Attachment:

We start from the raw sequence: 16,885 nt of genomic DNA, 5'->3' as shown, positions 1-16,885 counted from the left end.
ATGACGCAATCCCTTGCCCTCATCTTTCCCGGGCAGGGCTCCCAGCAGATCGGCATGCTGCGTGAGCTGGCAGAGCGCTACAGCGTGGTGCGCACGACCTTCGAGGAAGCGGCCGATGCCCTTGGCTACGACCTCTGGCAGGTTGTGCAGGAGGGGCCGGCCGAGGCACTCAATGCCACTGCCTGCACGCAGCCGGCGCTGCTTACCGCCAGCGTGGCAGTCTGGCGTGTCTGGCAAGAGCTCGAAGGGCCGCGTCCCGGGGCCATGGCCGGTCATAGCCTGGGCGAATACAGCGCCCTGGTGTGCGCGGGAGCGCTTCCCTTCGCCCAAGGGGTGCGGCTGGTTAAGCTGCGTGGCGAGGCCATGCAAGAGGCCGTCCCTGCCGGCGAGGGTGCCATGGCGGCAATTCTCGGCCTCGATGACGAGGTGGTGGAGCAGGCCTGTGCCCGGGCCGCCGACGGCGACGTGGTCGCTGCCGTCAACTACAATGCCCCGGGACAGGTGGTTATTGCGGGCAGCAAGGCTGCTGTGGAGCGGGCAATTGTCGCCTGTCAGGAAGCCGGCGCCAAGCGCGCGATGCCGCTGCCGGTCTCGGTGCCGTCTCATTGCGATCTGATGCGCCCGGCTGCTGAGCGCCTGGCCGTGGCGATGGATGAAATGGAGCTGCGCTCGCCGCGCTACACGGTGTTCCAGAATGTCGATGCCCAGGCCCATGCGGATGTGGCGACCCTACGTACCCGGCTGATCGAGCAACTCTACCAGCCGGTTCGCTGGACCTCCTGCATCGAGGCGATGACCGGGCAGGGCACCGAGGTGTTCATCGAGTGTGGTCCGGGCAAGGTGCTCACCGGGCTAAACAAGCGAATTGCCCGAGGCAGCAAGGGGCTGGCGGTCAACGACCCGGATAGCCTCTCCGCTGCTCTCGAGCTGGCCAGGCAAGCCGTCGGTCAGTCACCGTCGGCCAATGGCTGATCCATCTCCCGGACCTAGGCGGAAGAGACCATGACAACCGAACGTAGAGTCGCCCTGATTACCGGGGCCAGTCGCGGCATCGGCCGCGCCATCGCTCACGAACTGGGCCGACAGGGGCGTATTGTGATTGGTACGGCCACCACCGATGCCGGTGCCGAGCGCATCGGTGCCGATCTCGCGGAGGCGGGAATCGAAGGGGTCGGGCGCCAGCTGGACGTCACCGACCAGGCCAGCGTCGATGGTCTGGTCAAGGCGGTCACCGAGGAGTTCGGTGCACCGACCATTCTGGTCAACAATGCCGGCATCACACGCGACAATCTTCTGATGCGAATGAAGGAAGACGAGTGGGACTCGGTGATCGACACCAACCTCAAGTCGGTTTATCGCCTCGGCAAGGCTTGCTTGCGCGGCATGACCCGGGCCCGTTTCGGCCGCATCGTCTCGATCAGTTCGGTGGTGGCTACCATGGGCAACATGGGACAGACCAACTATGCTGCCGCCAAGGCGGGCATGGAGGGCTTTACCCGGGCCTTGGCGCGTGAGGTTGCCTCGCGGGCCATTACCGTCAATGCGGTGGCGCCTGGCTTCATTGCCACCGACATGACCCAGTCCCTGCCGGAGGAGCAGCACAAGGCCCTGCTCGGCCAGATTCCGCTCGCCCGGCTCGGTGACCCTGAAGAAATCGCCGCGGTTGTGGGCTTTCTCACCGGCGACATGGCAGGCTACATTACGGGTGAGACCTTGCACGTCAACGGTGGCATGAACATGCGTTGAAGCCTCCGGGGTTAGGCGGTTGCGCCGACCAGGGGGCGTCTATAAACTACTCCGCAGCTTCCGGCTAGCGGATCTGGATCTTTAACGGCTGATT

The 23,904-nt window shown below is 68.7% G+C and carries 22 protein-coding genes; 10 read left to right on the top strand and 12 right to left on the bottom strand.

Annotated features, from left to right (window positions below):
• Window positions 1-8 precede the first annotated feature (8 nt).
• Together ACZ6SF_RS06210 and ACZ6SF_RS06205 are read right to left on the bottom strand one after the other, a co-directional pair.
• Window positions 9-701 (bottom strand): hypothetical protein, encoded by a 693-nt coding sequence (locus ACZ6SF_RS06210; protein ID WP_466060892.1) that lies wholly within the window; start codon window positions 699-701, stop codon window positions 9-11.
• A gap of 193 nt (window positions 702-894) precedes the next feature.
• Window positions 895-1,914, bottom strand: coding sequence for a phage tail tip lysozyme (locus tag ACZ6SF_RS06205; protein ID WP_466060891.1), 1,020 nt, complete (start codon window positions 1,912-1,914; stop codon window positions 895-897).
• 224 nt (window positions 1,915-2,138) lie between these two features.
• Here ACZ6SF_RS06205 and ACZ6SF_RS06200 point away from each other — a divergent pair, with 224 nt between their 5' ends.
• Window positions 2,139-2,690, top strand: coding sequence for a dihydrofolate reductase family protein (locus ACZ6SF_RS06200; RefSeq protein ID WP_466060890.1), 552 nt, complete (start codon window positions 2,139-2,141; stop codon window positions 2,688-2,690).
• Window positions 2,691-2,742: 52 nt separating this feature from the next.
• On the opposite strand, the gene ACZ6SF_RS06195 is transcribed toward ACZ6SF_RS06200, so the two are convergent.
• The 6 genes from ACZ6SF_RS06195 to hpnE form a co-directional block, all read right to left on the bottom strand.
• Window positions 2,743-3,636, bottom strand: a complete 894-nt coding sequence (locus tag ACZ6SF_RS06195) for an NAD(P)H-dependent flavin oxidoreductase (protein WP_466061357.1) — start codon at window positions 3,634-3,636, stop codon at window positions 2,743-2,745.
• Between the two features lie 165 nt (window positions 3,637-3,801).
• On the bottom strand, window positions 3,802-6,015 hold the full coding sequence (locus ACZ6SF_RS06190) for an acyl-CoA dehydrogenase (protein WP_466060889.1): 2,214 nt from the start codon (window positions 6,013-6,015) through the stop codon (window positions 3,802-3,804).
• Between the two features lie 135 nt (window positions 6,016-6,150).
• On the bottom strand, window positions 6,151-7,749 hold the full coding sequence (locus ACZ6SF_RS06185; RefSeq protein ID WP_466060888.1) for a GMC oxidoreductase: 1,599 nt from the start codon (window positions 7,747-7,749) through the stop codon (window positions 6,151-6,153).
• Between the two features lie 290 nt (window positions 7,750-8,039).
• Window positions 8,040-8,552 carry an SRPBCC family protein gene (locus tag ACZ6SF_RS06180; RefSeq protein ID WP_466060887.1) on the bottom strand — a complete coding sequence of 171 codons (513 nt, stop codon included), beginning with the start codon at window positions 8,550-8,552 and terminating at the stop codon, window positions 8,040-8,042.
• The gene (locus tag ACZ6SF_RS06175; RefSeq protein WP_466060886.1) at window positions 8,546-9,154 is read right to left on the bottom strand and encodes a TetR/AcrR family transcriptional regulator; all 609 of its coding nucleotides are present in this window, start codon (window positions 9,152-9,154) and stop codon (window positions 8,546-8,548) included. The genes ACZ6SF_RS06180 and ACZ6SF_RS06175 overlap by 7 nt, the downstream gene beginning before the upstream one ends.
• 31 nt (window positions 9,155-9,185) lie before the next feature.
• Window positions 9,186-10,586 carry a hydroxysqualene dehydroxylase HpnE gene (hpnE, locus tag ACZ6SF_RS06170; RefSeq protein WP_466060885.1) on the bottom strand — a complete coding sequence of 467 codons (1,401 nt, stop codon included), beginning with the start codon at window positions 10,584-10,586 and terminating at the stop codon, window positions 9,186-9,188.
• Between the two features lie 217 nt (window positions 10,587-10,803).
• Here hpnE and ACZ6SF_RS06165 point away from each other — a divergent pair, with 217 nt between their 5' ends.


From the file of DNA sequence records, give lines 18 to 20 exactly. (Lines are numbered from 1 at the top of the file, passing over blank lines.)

• On the bottom strand, window positions 3,802-6,015 hold the full coding sequence (locus ACZ6SF_RS06190) for an acyl-CoA dehydrogenase (protein WP_466060889.1): 2,214 nt from the start codon (window positions 6,013-6,015) through the stop codon (window positions 3,802-3,804).
• Between the two features lie 135 nt (window positions 6,016-6,150).
• On the bottom strand, window positions 6,151-7,749 hold the full coding sequence (locus ACZ6SF_RS06185; RefSeq protein ID WP_466060888.1) for a GMC oxidoreductase: 1,599 nt from the start codon (window positions 7,747-7,749) through the stop codon (window positions 6,151-6,153).